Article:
Every year since 1963, each US president officially proclaims February to be “American Heart Month.” Its primary purpose is to promote awareness about heart disease and its prevention. But what does your heart health have to do with your brain? As it turns out, quite a lot!
Heart disease is the leading cause of death for both men and women in the US, but according to the Centers for Disease Control it is preventable and controllable.
Heart disease can be prevented by:
- Eating a healthy diet.
- Exercising regularly.
- Not smoking.
- Managing stress.
- Maintaining a normal weight.
- Managing underlying health conditions such as high blood pressure and diabetes.
Unless you are new to our site, this should sound very familiar to you! This closely echoes the advice for managing your brain health as well.
Heart Health = Brain Health
According to Dr. Ralph Sacco, a former president of the American Heart Association, risk factors for heart disease can lead to narrowing of the blood vessels. This in turn reduces blood flow to the brain contributing to dementia, Alzheimer’s disease, memory loss and cognitive dysfunction. If blood flow to the brain is abruptly blocked, it often leads to a stroke, a leading cause of severe, long-term disability.
Here is some more evidence that heart health, or lack of it, affects the brain:
- Studies have shown that people whose hearts pump less blood actually show signs of brain atrophy. This is true even in people with no obvious signs of heart disease.
- Patients who have good control of their blood pressure are less likely to develop dementia.
- People with the greatest blood flow from the heart have greater brain volume indicating a healthier brain.
- Untreated hypertension has been found to be more damaging to the brain than previously realized. People as young as 40 with high blood pressure show changes in brain structure associated with cognitive decline in the elderly.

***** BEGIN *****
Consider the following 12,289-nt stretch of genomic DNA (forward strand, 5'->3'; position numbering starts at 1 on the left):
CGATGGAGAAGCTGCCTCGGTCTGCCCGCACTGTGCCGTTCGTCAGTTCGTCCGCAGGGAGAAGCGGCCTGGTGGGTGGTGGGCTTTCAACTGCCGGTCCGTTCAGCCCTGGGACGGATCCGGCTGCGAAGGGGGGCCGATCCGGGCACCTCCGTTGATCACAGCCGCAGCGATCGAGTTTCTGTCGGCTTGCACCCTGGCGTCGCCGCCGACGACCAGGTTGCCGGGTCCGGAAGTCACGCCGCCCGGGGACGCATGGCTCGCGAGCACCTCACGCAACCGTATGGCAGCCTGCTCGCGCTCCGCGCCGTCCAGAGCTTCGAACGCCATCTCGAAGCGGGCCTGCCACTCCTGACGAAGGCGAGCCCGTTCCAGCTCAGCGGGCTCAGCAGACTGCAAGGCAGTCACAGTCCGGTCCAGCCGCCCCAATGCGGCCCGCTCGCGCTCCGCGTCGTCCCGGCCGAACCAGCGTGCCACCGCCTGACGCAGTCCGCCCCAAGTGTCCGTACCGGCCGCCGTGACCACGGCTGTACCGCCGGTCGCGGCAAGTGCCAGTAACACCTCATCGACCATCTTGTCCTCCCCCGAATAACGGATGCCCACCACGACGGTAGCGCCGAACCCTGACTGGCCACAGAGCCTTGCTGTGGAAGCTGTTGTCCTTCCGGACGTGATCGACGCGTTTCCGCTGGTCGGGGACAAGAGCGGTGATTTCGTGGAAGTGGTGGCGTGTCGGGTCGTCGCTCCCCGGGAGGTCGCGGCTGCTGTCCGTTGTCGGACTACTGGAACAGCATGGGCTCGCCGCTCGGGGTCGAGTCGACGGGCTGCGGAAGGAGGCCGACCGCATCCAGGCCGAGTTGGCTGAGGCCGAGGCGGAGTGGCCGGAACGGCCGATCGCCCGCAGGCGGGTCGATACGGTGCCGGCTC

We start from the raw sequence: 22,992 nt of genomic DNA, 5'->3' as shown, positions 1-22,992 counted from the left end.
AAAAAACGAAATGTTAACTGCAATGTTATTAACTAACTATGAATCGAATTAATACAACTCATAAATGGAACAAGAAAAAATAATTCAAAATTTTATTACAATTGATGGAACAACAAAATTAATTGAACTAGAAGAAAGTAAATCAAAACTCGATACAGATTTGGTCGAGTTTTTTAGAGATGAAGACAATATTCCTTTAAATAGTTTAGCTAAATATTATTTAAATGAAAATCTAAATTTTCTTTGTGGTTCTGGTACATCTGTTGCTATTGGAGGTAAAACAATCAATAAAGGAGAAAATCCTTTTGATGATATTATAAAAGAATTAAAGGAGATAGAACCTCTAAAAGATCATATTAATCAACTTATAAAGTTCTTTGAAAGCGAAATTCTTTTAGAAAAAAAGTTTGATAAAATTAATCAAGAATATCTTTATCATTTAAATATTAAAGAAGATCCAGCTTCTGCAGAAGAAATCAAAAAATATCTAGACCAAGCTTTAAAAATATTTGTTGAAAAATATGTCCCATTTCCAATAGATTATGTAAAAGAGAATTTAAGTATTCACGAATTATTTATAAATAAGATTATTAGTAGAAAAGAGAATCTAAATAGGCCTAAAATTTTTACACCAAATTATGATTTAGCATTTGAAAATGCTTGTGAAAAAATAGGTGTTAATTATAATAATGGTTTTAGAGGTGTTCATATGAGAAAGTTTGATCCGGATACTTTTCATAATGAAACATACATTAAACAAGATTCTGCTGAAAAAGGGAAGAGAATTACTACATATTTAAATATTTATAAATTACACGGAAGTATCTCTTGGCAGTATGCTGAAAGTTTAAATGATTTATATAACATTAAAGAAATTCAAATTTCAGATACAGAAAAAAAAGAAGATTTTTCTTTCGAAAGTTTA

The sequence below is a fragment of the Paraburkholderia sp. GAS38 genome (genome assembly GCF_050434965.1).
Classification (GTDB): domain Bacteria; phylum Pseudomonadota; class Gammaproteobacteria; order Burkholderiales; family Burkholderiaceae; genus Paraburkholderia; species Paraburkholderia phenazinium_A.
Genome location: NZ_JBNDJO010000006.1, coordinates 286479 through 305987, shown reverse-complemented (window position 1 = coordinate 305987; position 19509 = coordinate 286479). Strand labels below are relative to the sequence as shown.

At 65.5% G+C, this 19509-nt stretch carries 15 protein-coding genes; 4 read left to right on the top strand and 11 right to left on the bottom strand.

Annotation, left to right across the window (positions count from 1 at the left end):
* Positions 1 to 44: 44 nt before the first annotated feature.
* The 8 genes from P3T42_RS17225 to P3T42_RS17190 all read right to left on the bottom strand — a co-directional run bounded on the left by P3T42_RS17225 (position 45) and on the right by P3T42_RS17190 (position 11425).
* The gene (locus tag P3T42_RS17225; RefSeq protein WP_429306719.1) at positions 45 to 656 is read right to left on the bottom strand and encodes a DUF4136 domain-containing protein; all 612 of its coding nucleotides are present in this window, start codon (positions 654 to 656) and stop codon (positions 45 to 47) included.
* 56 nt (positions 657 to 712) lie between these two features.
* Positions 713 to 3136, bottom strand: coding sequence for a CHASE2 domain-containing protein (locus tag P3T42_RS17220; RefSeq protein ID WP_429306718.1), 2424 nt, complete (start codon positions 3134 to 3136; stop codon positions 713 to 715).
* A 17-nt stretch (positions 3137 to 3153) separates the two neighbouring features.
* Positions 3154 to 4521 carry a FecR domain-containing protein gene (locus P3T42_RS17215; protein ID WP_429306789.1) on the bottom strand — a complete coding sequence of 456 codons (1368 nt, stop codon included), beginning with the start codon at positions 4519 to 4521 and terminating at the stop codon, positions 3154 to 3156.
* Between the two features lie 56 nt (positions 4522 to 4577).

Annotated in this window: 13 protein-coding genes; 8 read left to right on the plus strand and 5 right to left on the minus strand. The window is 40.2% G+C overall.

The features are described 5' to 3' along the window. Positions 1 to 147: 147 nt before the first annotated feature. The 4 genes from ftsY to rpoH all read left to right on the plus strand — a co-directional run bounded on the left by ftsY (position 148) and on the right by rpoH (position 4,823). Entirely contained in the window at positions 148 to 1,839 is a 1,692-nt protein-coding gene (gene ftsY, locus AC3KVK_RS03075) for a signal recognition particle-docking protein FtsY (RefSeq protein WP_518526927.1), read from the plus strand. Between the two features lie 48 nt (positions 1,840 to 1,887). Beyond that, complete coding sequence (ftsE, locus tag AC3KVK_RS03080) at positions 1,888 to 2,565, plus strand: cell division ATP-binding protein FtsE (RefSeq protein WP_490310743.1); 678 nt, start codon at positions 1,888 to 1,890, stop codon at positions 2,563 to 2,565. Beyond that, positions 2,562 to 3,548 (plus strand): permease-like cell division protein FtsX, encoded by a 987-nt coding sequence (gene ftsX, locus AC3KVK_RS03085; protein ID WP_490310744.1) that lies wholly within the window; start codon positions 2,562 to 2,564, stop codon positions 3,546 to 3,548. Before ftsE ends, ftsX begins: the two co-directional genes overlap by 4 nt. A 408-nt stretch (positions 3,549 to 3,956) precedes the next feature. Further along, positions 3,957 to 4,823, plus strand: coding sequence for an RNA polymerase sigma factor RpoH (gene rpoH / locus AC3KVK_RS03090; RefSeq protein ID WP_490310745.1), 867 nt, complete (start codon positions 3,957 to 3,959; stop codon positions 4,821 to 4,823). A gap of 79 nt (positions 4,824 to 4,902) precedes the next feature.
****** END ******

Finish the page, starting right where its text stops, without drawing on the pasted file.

- Consequences of high blood pressure include stroke, transient ischemic attack (mini-stroke), dementia, and mild cognitive impairment.
The Cholesterol Controversy
While there is much in common between mainstream heart health and our brain health advice, when it comes to the subject of cholesterol, we take a clearly different approach.
Your brain needs cholesterol and plenty of it. One quarter of your body’s cholesterol is found in your brain which is 60% fat (dry weight). It’s needed for every aspect of brain function — to build brain and nerve cells, and to enable cells to communicate with each other. A low cholesterol level has been linked to depression, suicide, and Alzheimer’s.
If you don’t eat enough, your body will divert cholesterol away from your endocrine system to use for brain function and repair, leading to hormone deficiencies.
But doctors don’t like to see high cholesterol levels and will usually put a patient on a low cholesterol diet and cholesterol-lowering drugs known as statins. These drugs are known for causing serious memory loss and diabetes and are required to state so on their labels.
We’re not just talking “can’t find my glasses” memory loss. Some people have developed memory loss that’s so serious they don’t recognize their loved ones.
There is much evidence that high cholesterol is not the cause of heart disease and that your HDL and LDL measurements are pretty useless. You can learn more about what the greatest risk factors are for heart disease and why cholesterol isn’t the culprit it’s made out to be in Exposed: Why Cholesterol Doesn’t Cause Heart Disease.
The medical establishment has done a great job with making the public aware of heart health. The average man or woman on the street can probably converse quite comfortably about the difference between HDL and LDL cholesterol! But we think it’s time for the public to become equally aware of the importance of brain health. Don’t you?
Here are several brain health-related awareness dates.
- March is Brain Injury Awareness Month
- March 12 – 18 is Brain Awareness Week
- May is Mental Health Month
- September 21 is Alzheimer’s Action Day
- September is World Alzheimer’s Month
- November is National Alzheimer’s Disease Awareness Month
Please let us know if you know of any other awareness events that we can add to the list.
February Is American Heart Month at CDC.gov
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